Short Stories & Miniatures > "Matryona's Home"

"Matryona's Home"

A hundred and eighty-four kilometers from Moscow trains were still slowing down to a crawl a good six months after it happened. Passengers stood glued to the windows or went out to stand by the doors. Was the line under repair, or what? Would the train be late?

It was all right. Past the crossing the train picked up speed again and the passengers went back to their seats.

Only the engine-drivers knew what it was all about.

The engine-drivers and I.
Solzhenitsyn-meltsevo

So begins “Matryona’s Home”.

This is Solzhenitsyn’s best-known—and arguably his best—short story, written in 1959. As befits Solzhenitsyn’s fidelity to the realism of nineteenth-century Russian literature, the story’s characters and events are not invented but come from real life. The artistry lies in patterning the particulars so that thematic meaning emerges. Ignatich, the narrator, closely parallels Solzhenitsyn as an ex-prisoner who, after serving a prison term in the Gulag, is now released from his subsequent sentence of “perpetual exile” in Kazakhstan and moves back to Russia, taking lodging with the real-life Matryona in the actual village of Miltsevo.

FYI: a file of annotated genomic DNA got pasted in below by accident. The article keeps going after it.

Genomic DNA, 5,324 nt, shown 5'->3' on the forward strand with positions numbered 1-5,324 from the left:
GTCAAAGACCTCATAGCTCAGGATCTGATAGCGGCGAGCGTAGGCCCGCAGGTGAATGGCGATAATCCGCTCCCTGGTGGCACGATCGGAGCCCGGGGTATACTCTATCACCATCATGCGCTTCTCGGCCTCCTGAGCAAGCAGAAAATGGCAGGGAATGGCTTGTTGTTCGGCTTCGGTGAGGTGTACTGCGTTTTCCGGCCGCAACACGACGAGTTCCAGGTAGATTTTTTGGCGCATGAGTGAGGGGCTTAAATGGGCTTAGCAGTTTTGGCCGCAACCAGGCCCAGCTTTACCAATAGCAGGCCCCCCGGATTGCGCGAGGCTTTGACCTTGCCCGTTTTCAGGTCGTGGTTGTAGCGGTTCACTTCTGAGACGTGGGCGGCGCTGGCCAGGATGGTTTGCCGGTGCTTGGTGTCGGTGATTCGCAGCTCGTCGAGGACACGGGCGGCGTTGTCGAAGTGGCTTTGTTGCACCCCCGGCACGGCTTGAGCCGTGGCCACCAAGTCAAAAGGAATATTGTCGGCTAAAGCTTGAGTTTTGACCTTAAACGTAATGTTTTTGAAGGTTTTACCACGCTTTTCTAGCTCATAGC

The plot moves inexorably toward its fatal climax.  Toward the petty and tawdry villagers who instigate the tragic events, Solzhenitsyn is unsparing, despite his love of the Russian people.  Characterization is typically his greatest strength as a writer of fiction, and in Matryona he rises to the demanding challenge of creating a character who is both good and credible. A life filled with suffering has not beaten her down. She consistently exhibits moral nobility as she overcomes adversity, takes joy from work well done, lives in harmony with nature, helps even unappreciative neighbors, and harms no one. The first syllable of Matryona’s name is the Russian word for “mother,” and in her life readers may glimpse symbolic aspects of long-suffering Mother Russia. The conclusion alludes to Abraham’s prayer for the city of Sodom, in Genesis 18, and suggests that Matryona, though not formally religious, embodies a God-pleasing righteousness

-- by Edward E. Ericson, Jr. and Daniel J. Mahoney, The Solzhenitsyn Reader


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The Solzhenitsyn Reader
Includes the definitive translation of
"Matryona’s Home", by H.T. Willetts
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The Portable Twentieth-Century Russian Reader
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